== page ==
However, the way these governments keep piling stuff on expats it wouldn't surprise me in the least if now they are going to require this. I just looked at all the Mexican government nonsense and expense around cars and decided it was a whole lot easier to sell my U.S. car up there and buy a car here. I haven't regretted that decision in the least.

Update: I've been contacted by someone I consider very knowledgeable about this who suggests based on first hand contacts that Cooper is correct and this export clearance requirement may be much more enforced in the future apparently with the help of the Mexicans. This may happen as part of the Aduana shakeup going on at the border right now.

Going forward, anyone who wants to bring a car in for permanent import had probably better make sure this step is taken or otherwise accounted for. I'm thinking about importing a motorcycle and will definitely include this step if I do so.

It might be a good idea for someone in the know to start a separate thread detailing and discussing just the export clearance step. Hopefully when Spencer gets back from the beach he can update us all on this situation. It doesn't sound like it is too tough to accomplish, just needs a little planning and extra time.

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I stand corrected, on ONE occasion. How many agents did you talk to on that occasion?

My opinion is based on the fact that you are the first person I know who has imported a personal car for personal use who claims they have to get it cleared for export. Hence, my opinion is based on experience of my friends and what has been reported here on numerous occasions.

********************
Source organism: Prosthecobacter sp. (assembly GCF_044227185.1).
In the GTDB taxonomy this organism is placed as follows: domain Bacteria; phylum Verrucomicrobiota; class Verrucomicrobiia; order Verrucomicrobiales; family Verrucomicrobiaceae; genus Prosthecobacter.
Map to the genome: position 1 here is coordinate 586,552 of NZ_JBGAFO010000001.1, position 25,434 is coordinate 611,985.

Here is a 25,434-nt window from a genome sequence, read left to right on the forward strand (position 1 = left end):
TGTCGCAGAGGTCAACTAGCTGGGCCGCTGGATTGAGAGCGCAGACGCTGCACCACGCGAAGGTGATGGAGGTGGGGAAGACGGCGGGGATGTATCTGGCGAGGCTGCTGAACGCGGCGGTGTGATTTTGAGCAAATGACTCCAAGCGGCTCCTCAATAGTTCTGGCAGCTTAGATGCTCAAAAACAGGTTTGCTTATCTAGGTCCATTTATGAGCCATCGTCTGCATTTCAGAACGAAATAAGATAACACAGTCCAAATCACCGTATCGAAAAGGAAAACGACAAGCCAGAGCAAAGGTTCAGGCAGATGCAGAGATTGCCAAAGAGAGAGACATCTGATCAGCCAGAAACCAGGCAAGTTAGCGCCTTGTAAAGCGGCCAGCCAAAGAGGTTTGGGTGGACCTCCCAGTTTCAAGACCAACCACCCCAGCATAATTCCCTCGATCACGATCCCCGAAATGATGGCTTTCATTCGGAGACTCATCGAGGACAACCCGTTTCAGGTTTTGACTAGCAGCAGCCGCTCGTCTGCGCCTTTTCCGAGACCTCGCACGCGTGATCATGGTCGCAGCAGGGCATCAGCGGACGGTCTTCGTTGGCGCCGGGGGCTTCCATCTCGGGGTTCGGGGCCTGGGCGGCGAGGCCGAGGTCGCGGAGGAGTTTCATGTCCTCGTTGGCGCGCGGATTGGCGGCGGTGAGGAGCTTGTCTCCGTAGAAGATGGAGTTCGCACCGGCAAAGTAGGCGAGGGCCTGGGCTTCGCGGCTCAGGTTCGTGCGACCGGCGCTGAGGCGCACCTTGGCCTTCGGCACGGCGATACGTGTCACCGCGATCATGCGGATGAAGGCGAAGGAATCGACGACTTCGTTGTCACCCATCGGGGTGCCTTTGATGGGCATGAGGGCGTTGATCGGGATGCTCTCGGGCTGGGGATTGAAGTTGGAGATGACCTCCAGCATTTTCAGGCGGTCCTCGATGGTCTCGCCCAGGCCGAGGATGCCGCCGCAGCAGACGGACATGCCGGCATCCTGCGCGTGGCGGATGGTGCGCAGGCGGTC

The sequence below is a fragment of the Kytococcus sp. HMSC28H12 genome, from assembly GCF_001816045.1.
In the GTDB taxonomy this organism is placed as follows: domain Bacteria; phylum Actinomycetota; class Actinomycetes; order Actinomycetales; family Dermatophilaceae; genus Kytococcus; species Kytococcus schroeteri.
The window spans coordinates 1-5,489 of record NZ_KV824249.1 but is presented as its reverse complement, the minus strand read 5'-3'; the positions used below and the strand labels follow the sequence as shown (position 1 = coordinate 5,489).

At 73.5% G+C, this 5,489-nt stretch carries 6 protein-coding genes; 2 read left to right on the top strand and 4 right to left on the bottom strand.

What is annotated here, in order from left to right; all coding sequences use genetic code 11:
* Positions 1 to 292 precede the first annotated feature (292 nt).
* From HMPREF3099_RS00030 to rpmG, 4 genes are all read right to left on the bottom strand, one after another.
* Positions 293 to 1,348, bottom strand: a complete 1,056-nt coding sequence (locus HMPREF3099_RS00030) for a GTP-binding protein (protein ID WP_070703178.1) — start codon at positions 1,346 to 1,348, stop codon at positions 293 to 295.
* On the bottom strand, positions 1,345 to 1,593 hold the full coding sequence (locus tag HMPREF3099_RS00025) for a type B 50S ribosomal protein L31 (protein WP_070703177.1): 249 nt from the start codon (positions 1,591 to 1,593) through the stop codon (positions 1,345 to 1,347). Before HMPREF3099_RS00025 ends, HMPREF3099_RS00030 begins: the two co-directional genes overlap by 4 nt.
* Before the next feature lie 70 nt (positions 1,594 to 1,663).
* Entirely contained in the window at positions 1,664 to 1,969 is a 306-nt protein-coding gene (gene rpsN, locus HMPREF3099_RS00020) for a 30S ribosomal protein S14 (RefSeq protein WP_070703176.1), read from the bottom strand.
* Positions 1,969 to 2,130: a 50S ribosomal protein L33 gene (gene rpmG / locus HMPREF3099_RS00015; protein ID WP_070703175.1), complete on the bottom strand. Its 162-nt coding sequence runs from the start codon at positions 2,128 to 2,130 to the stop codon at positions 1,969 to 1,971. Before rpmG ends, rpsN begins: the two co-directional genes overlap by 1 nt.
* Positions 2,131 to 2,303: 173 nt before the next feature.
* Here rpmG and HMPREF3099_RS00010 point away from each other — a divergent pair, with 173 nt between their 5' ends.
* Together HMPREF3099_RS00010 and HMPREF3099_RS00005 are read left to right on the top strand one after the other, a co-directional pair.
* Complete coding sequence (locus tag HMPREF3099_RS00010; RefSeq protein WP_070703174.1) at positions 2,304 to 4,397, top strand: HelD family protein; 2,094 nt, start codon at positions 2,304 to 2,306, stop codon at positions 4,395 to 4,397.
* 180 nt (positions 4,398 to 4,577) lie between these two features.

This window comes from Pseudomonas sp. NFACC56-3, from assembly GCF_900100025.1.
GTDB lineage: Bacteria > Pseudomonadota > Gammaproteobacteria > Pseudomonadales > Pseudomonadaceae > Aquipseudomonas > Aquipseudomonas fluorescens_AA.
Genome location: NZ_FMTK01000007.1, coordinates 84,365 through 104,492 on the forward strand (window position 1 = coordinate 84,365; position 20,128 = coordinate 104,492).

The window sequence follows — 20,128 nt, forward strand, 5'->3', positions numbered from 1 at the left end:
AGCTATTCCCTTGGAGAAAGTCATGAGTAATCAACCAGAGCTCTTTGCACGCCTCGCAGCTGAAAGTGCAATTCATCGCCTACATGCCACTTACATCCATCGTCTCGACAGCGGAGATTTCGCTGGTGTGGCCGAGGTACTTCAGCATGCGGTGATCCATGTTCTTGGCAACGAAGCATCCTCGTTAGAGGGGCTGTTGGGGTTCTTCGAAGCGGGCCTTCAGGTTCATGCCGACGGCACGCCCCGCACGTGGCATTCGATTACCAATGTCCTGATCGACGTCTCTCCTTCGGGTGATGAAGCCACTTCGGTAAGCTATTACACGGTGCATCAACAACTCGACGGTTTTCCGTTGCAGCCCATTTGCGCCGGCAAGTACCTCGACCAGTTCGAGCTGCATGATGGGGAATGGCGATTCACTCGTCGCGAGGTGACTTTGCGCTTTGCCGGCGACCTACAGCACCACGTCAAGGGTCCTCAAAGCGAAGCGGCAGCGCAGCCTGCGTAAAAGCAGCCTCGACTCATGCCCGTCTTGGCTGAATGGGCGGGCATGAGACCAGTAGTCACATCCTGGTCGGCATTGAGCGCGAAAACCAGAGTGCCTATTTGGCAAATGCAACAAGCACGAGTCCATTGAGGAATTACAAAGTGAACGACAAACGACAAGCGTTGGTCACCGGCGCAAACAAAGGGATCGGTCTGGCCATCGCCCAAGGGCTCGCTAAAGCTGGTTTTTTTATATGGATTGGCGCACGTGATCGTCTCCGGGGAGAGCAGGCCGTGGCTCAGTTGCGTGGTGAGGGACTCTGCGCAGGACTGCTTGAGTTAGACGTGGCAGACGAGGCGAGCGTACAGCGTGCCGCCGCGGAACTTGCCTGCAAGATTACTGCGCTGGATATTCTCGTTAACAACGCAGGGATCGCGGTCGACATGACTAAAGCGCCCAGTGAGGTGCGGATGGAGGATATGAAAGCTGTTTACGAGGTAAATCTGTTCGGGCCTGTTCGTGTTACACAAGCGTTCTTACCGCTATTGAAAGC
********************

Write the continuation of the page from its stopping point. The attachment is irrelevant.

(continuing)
The way these governments keep piling stuff on expats it wouldn't surprise me in the least if now they are going to require this. I just looked at all the government nonsense around cars and decided it was a whole lot easier to sell my U.S. car up there and buy a car here. I haven't regretted that decision in the least.

Come on Mainecoons, set your Americacentric attitude on the back burner for awhile and think this through some. How many vehicles are brought into this country by private individuals and legalized at the border? And out of those many thousands each year, the great majority, I will say a minimum, 99.9%, are brought here by Mexican citizens, me included. These laws are not aimed at expats. They are for cars exported from the USA to other countries throughout the world. Have you ever seen the caravans of cars heading for Central America? Not everything is about gringos in Mexico. The Mexican laws governing the importation of vehicles has nothing to do with expats just as the US laws do not. They don't care who is doing the exporting.

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Please see my edited post.

Sorry, this was kinda buried in the middle of the lengthy post and just wanna make sure it isn't overlooked by a couple of posters.

Update: I've been contacted by someone I consider very knowledgeable about this who suggests based on first hand contacts that Cooper is correct and this export clearance requirement may be much more enforced in the future apparently with the help of the Mexicans.